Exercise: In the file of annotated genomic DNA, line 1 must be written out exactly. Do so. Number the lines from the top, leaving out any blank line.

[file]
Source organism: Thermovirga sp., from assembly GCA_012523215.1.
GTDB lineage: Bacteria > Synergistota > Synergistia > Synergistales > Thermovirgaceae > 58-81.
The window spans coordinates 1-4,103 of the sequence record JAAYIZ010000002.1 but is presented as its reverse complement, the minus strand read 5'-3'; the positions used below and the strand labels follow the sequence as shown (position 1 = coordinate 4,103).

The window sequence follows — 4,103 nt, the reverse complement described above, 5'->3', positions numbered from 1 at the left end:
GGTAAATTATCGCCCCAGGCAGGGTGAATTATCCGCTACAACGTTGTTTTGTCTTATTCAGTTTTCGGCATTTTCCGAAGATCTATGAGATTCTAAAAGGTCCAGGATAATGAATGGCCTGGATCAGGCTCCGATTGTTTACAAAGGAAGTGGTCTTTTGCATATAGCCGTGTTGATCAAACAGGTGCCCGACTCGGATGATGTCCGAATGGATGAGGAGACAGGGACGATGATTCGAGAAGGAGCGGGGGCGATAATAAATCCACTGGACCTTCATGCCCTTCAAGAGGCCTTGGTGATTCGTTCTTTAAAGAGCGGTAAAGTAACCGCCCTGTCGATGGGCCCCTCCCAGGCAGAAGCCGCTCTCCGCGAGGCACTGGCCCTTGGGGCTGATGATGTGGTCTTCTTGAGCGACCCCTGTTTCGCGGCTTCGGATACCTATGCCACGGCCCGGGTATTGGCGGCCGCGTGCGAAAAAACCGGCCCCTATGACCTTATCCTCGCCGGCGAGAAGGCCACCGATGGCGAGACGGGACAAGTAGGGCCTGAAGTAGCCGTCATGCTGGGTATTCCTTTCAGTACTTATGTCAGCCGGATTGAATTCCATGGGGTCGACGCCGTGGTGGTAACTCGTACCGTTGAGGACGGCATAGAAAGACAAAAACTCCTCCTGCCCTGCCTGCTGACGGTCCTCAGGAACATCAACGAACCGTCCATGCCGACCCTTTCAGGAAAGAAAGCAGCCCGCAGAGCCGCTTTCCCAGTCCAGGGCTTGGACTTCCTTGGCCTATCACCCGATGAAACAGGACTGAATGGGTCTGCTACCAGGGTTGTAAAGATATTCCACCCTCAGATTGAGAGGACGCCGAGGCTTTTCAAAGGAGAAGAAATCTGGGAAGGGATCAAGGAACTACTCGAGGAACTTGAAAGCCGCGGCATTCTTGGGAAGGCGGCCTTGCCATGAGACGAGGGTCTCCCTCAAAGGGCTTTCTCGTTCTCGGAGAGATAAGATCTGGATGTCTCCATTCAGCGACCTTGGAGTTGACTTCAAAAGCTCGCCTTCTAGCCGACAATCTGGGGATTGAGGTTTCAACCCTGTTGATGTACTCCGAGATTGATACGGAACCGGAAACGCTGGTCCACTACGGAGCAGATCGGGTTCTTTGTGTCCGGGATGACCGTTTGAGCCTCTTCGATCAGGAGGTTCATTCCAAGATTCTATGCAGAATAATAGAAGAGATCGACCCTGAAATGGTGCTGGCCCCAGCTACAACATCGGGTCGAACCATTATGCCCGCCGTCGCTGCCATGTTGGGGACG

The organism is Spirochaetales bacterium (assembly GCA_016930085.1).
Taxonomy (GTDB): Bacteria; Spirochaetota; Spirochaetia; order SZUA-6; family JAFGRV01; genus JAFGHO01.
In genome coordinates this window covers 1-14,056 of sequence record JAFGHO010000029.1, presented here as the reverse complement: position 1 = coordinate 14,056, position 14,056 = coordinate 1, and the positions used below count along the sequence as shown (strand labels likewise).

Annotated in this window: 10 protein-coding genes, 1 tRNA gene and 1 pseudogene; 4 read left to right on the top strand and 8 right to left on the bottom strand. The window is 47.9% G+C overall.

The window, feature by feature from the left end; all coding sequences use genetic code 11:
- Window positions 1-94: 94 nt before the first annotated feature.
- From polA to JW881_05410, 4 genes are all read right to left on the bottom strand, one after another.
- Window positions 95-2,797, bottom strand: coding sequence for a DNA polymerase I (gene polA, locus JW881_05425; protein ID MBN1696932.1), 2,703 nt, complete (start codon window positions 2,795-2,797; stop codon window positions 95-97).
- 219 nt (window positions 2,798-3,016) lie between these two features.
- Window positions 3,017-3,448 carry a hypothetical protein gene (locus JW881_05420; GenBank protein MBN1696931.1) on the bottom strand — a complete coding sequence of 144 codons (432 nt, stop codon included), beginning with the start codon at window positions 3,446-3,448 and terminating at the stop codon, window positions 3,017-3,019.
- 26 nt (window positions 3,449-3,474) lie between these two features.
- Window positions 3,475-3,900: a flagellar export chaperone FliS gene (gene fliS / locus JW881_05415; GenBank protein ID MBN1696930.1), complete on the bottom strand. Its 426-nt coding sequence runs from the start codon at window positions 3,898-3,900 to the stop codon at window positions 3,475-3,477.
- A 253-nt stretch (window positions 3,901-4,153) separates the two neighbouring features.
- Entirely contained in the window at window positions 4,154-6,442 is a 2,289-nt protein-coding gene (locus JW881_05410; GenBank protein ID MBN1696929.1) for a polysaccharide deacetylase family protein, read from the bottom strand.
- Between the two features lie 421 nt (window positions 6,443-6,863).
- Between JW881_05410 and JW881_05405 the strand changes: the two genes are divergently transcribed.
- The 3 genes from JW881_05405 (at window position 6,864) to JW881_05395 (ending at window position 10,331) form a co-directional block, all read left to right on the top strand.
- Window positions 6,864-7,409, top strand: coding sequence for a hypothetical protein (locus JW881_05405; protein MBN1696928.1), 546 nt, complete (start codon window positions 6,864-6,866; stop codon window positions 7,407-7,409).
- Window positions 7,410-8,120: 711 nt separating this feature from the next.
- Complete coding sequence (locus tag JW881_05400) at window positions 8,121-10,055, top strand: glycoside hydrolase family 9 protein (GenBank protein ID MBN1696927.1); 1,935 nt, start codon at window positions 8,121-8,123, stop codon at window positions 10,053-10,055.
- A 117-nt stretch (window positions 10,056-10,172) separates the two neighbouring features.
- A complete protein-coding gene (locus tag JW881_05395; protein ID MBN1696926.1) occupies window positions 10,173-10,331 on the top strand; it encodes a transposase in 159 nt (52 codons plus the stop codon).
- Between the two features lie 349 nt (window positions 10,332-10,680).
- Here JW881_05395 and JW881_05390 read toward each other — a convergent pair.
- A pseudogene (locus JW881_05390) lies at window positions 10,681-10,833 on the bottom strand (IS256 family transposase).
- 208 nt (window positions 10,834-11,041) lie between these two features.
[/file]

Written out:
Source organism: Thermovirga sp., from assembly GCA_012523215.1.